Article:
Facts You Should Know: 2012 Fact Sheet — State and Municipal Bankruptcy, Municipal Bonds, and State and Local Pensions

February 24, 2012 Comments off
Unintended Consequences.

The mere suggestion that Congress should enact preemptive authority for states to file for bankruptcy is pernicious because of its predictable consequences. Any federal law allowing states to declare bankruptcy would only serve to increase interest rates, rattle investors and markets, raise the costs for state government, create more volatility and uncertainty in financial markets, and erode state sovereignty under the 10th Amendment to the U.S. Constitution.

States Versus Municipalities.

The bankruptcy conversation further demonstrates a basic misunderstanding about the function and operation of state and local governments. The mechanics of bankruptcy are inapplicable to a sovereign entity. Bankruptcy is not a legal option for states, as constitutionally recognized sovereigns, because states have taxing authority and constitutional or statutory requirements to balance budgets. Alternatively, bankruptcy may be an option for some municipalities under Title IX of the federal Bankruptcy Code because municipalities are legal corporations, not sovereign entities. Eligibility for Chapter IX relief is narrowly tailored by several factors. States determine whether their municipalities, as “political subdivisions, public agencies, or instrumentalities of the state,” may pursue this option. One key eligibility factor is that a municipality must be insolvent and unable to meet its obligations when they fall due. According to Moody’s Investor Service, 21 states and the District of Columbia have not passed laws on municipal bankruptcy while 28 states either authorize or provide conditional or limited Chapter IX filings. Currently, only Georgia and Puerto Rico legally prohibit municipalities from filing under Chapter IX.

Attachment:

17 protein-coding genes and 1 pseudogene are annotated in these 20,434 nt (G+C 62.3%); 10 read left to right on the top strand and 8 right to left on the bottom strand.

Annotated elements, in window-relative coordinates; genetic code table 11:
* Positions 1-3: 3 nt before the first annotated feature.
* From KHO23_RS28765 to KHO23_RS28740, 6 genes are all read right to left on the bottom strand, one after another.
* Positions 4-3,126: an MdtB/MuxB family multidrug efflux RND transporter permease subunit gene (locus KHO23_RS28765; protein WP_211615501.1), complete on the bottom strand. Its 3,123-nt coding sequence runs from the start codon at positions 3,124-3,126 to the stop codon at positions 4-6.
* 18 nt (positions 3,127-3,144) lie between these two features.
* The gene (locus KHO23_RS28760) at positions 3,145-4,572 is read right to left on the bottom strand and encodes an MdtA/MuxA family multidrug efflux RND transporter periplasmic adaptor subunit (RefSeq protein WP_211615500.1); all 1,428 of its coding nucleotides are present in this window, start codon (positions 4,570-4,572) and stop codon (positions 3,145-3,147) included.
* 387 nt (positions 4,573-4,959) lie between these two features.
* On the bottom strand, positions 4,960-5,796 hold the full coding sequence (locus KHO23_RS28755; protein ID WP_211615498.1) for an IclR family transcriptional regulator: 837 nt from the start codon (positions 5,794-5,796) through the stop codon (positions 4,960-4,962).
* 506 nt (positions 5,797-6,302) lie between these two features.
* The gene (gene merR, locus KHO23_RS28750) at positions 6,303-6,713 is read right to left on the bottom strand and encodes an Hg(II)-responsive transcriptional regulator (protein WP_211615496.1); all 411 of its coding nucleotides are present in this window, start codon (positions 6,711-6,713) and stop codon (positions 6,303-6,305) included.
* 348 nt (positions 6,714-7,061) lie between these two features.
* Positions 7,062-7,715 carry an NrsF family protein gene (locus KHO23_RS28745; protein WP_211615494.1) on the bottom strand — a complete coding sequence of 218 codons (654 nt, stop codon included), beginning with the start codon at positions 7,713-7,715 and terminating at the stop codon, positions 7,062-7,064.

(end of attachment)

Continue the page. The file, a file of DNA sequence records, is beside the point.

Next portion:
Coping with Crisis: How are Local Governments Reinventing Themselves in the Wake of the Great Recession?

February 24, 2012 Comments off
As the economic recession deepens, the nation’s local governments have moved beyond a “business as usual” approach to cutting costs and improving efficiency. The premise for this paper is that America’s cities, towns, and counties are currently in the process of reinventing themselves now that the easy measures have been adopted. This paper examines the scope of strategies considered by local governments using keywords from daily ICMA News Briefings from April 15, 2009 to April 15, 2011. According to the results of the research:
  • The majority of proposals were aimed at cutting expenditures rather than raising revenue.
  • Elected officials are examining the provision of core local services, but remain reluctant to enter into collaborative arrangements with other jurisdictions or private service providers.
  • Most of the responses collected were conventional and incremental as opposed to bolder, innovative strategies, though this could change in the coming years.
Full Paper (PDF)